I bought this book in a discount bin (along with William's Doll, another inexpensive paperback classic!) many years ago when my older kids (now 13 and 14) were toddlers.
I brought it out recently when my father died and it sat all week in our shiva house, where it evoked a whole range of reactions from all the adults my 3-year-old daughter asked to read it to her (over and over and over, which should tell you something).
While many adults reading the book were taken aback by the format of words appearing on pages with no pictures (and vice versa), kids have always seemed to understand it intrinsically: the format forces you to hear the words, pause, see the picture, then pause again before the next words.
This format uniquely allows kids breathing room to think their own thoughts about the pictures and the story.
Other adults were appalled that the children were dealing with death all alone, and that the book actually used the word "dead" without euphemism. Again, that's a-okay in my book: the right words are the only words I try to use with my kids, even if those words are not always lovely. There'll be time enough later on to learn the thousand euphemisms for death.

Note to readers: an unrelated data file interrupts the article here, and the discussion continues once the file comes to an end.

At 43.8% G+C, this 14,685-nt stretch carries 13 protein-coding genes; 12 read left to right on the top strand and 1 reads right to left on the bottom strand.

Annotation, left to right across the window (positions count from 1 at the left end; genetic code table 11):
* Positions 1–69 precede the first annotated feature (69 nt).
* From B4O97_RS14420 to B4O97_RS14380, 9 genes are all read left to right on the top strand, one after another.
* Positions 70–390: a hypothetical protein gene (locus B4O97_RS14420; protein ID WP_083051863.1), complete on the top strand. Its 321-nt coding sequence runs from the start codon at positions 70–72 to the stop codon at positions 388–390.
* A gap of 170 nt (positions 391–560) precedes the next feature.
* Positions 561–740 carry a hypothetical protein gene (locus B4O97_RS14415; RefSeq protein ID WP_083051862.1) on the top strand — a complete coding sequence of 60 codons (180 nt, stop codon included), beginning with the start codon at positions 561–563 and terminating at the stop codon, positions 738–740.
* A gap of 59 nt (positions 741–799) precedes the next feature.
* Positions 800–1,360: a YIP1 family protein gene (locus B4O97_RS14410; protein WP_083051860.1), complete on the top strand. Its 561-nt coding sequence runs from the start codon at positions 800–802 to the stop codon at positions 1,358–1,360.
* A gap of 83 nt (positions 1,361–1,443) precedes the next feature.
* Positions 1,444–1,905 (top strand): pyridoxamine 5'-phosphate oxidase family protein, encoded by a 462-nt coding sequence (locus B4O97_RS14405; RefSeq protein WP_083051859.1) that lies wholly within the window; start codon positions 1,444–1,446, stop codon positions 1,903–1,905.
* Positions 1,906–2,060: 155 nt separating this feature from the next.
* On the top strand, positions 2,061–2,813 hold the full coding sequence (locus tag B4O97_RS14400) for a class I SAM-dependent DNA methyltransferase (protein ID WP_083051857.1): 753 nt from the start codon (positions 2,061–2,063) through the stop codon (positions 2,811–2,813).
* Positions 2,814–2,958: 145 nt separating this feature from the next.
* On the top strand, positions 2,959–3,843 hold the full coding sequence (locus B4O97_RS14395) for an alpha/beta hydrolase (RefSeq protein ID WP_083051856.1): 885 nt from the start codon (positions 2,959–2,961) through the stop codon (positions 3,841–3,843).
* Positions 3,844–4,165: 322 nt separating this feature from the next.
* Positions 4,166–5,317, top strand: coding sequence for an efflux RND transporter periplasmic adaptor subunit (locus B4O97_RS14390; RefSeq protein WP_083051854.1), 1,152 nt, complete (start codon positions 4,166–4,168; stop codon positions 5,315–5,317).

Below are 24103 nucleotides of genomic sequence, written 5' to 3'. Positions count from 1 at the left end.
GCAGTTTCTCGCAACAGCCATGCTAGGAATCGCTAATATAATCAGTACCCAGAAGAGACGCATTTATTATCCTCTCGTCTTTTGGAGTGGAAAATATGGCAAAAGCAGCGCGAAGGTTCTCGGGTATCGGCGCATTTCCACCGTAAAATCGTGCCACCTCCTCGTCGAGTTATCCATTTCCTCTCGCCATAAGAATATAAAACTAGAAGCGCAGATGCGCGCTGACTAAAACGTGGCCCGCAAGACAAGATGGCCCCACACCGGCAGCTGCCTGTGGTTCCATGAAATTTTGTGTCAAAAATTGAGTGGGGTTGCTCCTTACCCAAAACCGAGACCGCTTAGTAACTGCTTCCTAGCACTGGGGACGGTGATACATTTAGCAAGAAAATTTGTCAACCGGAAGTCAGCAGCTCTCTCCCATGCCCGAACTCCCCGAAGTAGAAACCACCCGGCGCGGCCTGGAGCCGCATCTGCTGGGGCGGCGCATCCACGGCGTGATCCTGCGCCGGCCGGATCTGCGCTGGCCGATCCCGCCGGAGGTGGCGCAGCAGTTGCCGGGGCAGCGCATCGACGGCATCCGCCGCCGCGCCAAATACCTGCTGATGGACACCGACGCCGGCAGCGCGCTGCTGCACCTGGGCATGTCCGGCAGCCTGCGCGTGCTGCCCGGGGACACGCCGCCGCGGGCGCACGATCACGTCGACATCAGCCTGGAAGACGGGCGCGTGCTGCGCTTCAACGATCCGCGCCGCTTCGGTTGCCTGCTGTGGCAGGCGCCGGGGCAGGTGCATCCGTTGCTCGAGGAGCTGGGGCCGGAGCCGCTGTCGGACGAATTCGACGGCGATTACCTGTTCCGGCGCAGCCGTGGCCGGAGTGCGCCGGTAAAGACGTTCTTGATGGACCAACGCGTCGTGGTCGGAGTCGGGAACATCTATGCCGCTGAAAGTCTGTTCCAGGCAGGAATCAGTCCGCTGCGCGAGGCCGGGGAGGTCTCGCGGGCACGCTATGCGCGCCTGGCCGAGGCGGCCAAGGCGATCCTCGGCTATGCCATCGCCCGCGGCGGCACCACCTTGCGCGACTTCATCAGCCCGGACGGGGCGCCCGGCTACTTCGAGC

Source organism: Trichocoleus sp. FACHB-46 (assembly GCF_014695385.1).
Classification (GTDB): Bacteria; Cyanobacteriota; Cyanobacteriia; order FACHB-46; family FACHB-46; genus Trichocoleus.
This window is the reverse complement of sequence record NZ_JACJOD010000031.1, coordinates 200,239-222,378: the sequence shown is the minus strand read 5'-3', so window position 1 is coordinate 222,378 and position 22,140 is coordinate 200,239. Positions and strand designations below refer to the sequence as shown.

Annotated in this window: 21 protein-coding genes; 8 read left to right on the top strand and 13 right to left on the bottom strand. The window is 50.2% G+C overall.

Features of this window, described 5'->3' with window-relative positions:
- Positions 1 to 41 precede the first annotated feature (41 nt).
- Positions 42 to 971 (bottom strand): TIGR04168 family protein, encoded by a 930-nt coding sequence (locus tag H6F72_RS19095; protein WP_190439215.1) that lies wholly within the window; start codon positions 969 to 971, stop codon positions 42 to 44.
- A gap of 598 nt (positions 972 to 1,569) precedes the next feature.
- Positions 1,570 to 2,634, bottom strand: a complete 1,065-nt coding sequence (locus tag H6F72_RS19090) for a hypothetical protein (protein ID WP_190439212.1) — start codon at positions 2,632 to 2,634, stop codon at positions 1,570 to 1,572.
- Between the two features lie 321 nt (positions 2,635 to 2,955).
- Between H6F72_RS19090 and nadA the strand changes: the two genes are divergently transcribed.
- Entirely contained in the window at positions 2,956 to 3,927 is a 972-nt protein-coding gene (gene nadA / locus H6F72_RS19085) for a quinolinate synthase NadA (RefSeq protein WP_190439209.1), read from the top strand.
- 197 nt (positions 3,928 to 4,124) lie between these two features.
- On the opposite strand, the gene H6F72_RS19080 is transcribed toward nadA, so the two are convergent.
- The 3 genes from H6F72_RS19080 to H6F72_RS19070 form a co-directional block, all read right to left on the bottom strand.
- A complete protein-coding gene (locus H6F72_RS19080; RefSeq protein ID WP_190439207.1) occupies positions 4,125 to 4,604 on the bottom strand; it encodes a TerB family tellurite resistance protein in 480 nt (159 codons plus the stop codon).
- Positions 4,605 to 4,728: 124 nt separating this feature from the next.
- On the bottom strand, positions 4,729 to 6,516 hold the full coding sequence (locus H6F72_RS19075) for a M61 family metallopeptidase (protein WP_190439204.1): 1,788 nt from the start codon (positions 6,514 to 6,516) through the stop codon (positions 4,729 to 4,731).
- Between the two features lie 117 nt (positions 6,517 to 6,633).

A few practical folks just pointed out that it's not advisable for anyone to handle dead wildlife. Of course not. I make a point of telling my kids that if they find a dead bird (especially in this era of West Nile) that they're to come show me.
In any event: the book. The simple, childish illustrations by Remy Charlip are timeless and unforgettable and complement the simplicity of the storyline perfectly.
The last page of the book adds so much simply by mentioning that the children do eventually forget about the dead bird. In the final picture, they're playing ball in a nearby field. It's a beautiful day: life goes on.
Death is part of life, but it's not what life is all about. Life, especially for kids, is about the ballgames, and the grief / mourning process is how we get ourselves back to that normal.
Unlike other books for kids about death, it doesn't deal at all with the specifics of dying OR losing someone you love. It simply begins when the bird is dead. Those are important themes, but for younger kids, I have found it so helpful to break it down: the conversation about death does not HAVE to be the conversation about dying, if that makes any sense.
Piece by piece, kids eventually make sense of the world around them. Books like this one really help.